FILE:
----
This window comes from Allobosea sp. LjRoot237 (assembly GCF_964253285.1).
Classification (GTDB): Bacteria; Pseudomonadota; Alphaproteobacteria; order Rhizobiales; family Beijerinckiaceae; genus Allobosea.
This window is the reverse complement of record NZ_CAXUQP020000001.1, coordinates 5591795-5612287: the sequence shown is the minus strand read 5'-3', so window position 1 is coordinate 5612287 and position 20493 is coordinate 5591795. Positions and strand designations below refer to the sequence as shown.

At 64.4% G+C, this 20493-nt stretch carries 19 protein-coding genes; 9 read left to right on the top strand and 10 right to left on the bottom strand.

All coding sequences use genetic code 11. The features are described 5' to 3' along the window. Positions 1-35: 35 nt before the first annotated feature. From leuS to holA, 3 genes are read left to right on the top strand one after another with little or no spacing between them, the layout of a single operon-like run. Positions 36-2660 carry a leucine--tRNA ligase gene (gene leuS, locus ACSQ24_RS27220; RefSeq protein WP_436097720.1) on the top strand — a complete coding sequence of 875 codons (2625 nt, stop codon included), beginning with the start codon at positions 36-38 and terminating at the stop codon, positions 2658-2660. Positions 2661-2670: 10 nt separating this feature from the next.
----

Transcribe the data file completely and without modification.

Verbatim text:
This window comes from Allobosea sp. LjRoot237 (assembly GCF_964253285.1).
Classification (GTDB): Bacteria; Pseudomonadota; Alphaproteobacteria; order Rhizobiales; family Beijerinckiaceae; genus Allobosea.
This window is the reverse complement of record NZ_CAXUQP020000001.1, coordinates 5591795-5612287: the sequence shown is the minus strand read 5'-3', so window position 1 is coordinate 5612287 and position 20493 is coordinate 5591795. Positions and strand designations below refer to the sequence as shown.

At 64.4% G+C, this 20493-nt stretch carries 19 protein-coding genes; 9 read left to right on the top strand and 10 right to left on the bottom strand.

All coding sequences use genetic code 11. The features are described 5' to 3' along the window. Positions 1-35: 35 nt before the first annotated feature. From leuS to holA, 3 genes are read left to right on the top strand one after another with little or no spacing between them, the layout of a single operon-like run. Positions 36-2660 carry a leucine--tRNA ligase gene (gene leuS, locus ACSQ24_RS27220; RefSeq protein WP_436097720.1) on the top strand — a complete coding sequence of 875 codons (2625 nt, stop codon included), beginning with the start codon at positions 36-38 and terminating at the stop codon, positions 2658-2660. Positions 2661-2670: 10 nt separating this feature from the next.